Could something similar be accomplished using rare earth magnets? Or would that just be too risky in terms of slippage?
              The grippers don't penetrate very far, but I was very comfortable with a DOC of .100" with the setup shown. I jam the tailstock quill into it as hard as I can to "set" the grippers and then back off the pressure slightly to do the actual turning. One caveat here, this is on a Lodge & Shipley Powerturn lathe which has a two speed tailstock capable of pushing a 3" drill with no pilot hole. An Atlas or South Bend lathe would require a lighter touch.

              Two things to keep in mind here. One, the tailstock center does contribute to resisting the forces that would otherwise tend to make the part slide on the grippers. Two, the radius from spindle centerline is adjustable so the "twisting" force can be very close to the "resisting" force, unlike a conventional face driver setup, where the drive dogs are on a fixed radius.

              I have seen pictures of magnetic chucks for a lathe, but they would obviously be limited to very light cuts on ferrous materials.

              Dave
              Last edited by becksmachine; 09-04-2012, 11:51 PM.

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              • #8
                I've done that before, but I'm a lot more comfortable drilling a 3/8" or 1/2" hole and using an arbor. Then weld the hole shut. I've done multiple discs stacked this way too.

                Comment


                • #9
                  Handy setup!

                  Couple of questions:

                  - Where did you get the grippers (or are they home made)?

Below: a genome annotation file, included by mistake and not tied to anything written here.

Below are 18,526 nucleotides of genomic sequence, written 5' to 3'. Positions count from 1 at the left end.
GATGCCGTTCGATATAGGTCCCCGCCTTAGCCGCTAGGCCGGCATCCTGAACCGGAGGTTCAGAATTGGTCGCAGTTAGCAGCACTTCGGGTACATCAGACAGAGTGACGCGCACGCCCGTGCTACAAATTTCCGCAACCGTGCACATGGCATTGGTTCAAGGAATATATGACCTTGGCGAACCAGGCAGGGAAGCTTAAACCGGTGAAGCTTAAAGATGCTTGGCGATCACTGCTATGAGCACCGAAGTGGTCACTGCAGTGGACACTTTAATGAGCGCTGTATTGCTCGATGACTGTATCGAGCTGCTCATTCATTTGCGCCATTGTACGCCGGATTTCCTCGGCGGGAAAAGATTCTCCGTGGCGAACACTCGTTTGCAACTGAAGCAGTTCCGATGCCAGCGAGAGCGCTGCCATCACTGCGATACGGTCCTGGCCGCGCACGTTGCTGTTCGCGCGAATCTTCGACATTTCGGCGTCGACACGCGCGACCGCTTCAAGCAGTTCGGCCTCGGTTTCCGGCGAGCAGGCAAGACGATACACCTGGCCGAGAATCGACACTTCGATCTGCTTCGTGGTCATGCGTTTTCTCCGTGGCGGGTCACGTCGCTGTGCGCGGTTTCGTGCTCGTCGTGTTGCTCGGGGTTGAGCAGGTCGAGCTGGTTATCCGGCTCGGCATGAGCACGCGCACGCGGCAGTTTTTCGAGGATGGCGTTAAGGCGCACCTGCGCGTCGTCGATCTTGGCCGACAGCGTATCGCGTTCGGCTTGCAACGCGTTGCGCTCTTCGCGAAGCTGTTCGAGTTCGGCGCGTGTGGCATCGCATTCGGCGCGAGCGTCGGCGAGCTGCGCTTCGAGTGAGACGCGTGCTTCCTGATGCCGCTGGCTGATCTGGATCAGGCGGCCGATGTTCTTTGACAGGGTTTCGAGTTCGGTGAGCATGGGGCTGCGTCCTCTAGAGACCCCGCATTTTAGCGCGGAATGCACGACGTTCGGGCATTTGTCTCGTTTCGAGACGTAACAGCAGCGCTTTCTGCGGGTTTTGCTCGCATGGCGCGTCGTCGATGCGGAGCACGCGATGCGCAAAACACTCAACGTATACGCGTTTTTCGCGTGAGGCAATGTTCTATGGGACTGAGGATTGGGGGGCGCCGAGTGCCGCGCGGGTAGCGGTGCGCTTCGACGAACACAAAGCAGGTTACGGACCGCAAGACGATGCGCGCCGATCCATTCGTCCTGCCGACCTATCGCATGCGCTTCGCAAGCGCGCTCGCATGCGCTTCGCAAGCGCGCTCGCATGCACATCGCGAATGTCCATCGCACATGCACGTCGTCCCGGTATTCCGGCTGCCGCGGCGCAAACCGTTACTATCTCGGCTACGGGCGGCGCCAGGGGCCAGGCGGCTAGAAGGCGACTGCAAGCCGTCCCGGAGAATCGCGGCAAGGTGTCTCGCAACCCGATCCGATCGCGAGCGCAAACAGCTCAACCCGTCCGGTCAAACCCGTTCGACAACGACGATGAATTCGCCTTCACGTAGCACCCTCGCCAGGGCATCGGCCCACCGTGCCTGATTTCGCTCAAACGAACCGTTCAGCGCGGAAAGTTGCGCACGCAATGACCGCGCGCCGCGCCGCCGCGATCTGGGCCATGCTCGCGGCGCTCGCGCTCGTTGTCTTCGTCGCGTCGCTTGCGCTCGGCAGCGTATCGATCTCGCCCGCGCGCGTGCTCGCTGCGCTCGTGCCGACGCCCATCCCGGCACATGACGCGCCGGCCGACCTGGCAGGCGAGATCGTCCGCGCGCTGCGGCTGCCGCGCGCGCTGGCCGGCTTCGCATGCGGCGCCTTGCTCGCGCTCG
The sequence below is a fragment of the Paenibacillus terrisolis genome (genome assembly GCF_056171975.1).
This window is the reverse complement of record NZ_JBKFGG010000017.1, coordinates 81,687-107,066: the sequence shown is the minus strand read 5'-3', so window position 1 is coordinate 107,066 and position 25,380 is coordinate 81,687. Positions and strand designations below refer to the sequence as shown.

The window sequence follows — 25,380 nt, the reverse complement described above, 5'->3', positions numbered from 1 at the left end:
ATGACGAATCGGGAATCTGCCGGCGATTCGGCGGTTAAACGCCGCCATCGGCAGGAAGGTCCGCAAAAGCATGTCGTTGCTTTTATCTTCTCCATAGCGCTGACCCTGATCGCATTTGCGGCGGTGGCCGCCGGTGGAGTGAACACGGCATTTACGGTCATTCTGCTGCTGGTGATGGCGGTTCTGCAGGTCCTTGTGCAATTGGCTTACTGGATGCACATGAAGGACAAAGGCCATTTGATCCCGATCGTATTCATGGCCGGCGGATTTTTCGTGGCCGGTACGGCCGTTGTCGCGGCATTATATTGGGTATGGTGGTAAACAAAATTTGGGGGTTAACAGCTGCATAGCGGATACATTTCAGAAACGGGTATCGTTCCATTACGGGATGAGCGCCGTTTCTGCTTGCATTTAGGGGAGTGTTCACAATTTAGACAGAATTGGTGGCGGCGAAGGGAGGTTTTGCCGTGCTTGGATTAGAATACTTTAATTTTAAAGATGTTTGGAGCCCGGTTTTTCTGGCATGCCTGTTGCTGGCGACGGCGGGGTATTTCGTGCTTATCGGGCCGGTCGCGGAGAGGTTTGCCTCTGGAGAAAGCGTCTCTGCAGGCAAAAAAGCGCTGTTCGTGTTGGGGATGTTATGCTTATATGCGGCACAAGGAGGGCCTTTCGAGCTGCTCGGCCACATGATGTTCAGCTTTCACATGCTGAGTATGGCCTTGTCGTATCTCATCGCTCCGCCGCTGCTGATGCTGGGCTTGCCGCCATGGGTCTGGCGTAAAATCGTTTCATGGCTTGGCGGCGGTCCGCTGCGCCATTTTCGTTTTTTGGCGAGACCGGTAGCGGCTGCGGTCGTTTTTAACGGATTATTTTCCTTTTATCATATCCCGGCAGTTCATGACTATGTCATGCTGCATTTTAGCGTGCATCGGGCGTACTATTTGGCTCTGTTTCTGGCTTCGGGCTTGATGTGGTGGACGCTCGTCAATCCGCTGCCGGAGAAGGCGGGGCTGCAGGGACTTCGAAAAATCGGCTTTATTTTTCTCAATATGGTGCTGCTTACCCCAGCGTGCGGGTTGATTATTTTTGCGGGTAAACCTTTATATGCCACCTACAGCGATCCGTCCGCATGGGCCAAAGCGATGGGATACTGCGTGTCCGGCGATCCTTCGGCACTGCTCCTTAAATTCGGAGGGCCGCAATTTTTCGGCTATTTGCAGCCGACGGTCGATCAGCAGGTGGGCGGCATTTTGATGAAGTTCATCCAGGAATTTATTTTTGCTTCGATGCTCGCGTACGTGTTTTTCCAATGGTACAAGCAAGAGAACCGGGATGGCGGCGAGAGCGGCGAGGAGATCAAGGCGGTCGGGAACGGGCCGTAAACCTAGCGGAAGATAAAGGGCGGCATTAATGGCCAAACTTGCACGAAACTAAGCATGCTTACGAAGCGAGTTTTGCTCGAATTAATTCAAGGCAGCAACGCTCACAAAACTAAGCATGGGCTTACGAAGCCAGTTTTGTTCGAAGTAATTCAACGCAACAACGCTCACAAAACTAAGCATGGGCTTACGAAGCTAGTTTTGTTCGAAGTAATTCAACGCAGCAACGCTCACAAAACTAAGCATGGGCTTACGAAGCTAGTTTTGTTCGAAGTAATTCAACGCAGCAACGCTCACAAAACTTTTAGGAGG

- Would it have been a bit more secure if you'd have opened the chuck jaws up, so that the grippers contacted on a larger PCD?

                  With a good centre hole, there was little danger of the work coming loose. Main thing is, the setup worked.

                  Ian
                  All of the gear, no idea...

                  Comment


                  • #10
                    Originally posted by Ian B View Post
                    Handy setup!

                    Couple of questions:
                    Ian
                    - Where did you get the grippers (or are they home made)?
                    Yes and no, the checkered carbide pieces are standard (?) items used in chuck jaws and other workholding applications. They are retained by the screw, visible in the photo, in a little housing that I made to fit the hex opening in the jaw screw.

                    - Would it have been a bit more secure if you'd have opened the chuck jaws up, so that the grippers contacted on a larger PCD?
                    Yes, but I was afraid of hitting the jaw step when the tool ran off the back side of the disc.

                    With a good centre hole, there was little danger of the work coming loose. Main thing is, the setup worked.
                    Exactly!

                    Dave